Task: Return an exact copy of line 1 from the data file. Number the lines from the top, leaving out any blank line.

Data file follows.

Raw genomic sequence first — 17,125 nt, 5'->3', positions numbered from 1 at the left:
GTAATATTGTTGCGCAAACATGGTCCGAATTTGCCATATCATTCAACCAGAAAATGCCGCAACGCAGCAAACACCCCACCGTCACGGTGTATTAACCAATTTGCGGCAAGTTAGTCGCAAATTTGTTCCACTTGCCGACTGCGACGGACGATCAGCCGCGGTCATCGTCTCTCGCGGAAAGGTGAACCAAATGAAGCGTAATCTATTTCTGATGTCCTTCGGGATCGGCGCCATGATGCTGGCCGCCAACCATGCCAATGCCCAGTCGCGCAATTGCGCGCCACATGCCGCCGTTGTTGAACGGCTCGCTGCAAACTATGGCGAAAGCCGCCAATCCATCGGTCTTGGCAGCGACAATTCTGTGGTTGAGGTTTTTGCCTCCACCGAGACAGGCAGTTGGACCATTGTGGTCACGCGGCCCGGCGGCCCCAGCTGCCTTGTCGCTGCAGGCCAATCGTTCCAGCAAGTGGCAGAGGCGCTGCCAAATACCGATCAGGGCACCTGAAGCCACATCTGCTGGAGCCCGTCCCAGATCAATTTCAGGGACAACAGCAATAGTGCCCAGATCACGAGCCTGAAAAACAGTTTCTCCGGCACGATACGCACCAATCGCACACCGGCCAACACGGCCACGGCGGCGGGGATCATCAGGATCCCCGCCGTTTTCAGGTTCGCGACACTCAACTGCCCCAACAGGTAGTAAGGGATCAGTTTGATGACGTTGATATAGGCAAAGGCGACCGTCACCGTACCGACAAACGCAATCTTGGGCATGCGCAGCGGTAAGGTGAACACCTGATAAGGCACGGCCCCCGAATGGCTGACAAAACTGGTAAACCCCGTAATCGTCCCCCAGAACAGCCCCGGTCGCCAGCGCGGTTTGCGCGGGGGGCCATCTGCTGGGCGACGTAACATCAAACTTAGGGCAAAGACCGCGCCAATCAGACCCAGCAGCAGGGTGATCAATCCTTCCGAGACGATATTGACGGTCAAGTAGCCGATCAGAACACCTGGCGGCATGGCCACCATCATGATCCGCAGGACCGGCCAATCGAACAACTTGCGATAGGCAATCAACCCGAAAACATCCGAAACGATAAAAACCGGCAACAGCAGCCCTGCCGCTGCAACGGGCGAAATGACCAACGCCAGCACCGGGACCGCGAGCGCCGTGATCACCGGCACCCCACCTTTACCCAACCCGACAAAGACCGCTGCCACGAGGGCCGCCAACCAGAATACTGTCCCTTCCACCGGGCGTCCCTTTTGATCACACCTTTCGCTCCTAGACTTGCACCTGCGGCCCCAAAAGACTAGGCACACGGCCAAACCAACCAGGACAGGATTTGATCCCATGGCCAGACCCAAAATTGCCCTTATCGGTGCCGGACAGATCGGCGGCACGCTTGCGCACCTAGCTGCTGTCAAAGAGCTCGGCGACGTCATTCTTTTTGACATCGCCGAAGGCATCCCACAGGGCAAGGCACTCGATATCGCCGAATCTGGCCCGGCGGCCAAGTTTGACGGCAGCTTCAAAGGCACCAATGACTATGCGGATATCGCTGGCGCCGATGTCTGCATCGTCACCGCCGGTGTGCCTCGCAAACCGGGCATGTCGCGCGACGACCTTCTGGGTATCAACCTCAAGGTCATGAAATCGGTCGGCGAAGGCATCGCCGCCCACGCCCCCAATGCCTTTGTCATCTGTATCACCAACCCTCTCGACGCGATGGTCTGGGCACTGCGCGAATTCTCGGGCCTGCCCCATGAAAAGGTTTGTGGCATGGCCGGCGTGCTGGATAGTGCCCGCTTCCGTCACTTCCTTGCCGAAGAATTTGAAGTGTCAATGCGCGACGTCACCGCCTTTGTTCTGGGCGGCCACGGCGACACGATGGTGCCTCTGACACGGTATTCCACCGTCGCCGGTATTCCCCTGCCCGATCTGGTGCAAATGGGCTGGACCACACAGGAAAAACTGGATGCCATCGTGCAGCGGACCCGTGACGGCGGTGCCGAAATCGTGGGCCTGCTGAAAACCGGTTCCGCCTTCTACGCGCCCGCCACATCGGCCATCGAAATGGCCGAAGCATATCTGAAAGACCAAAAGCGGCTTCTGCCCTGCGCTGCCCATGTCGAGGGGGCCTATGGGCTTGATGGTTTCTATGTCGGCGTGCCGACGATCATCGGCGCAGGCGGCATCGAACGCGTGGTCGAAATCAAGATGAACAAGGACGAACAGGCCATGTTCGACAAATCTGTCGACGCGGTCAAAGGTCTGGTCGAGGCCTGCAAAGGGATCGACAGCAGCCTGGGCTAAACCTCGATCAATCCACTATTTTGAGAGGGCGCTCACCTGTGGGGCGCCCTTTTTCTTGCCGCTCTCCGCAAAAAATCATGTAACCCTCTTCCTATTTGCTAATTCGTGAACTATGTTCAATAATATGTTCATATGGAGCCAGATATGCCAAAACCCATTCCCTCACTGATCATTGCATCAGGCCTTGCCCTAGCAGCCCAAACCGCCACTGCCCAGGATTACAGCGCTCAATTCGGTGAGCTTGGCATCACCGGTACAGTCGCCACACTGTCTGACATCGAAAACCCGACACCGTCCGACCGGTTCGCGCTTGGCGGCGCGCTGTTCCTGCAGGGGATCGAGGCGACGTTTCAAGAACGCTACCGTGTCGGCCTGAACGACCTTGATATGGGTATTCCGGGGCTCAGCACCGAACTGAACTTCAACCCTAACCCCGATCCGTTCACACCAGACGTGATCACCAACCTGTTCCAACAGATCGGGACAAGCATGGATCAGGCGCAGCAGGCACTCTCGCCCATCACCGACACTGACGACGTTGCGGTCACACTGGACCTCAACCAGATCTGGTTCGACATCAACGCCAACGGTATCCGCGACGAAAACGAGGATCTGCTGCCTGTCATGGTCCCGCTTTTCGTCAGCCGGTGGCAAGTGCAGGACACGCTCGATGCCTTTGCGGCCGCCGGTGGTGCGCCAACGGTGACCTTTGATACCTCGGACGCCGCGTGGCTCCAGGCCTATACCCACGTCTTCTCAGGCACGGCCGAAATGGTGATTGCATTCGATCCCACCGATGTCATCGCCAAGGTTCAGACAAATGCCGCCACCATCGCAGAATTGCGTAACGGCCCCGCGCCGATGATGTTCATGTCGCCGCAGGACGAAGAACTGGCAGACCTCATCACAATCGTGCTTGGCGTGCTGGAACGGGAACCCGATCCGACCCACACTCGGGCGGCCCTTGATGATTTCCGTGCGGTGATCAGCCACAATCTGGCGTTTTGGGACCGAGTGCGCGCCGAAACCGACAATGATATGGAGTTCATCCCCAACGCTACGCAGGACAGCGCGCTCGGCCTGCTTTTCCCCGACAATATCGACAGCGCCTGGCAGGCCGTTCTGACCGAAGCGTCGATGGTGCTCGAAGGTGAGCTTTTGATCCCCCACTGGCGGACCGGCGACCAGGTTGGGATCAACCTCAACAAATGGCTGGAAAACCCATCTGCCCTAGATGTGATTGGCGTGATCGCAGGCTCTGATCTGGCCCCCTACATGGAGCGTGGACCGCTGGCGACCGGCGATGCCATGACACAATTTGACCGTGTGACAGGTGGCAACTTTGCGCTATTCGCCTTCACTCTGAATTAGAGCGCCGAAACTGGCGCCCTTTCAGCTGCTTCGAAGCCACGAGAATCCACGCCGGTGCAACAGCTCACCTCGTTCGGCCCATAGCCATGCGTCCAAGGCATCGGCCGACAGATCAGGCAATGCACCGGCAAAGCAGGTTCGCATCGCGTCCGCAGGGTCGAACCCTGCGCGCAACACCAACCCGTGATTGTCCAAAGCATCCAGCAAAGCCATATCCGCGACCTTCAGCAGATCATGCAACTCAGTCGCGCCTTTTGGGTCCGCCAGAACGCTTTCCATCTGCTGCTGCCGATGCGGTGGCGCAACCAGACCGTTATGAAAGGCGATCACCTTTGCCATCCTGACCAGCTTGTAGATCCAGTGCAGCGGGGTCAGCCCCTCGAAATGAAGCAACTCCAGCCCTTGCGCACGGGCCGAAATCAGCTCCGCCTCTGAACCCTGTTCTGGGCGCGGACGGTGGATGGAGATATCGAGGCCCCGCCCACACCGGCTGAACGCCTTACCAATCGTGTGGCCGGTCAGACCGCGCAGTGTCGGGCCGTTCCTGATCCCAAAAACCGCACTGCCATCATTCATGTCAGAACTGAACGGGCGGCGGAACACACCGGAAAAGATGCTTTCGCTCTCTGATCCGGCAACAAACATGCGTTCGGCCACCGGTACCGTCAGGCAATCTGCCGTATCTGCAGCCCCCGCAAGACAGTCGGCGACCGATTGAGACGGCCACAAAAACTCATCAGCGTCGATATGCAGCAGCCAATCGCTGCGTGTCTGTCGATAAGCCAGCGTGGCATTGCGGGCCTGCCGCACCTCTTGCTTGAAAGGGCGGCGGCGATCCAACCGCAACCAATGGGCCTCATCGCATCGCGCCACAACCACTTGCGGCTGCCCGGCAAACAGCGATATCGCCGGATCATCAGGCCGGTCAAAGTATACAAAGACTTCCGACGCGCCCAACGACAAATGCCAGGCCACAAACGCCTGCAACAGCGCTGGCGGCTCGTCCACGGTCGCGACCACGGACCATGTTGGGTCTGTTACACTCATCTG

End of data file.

Raw genomic sequence first — 17,125 nt, 5'->3', positions numbered from 1 at the left: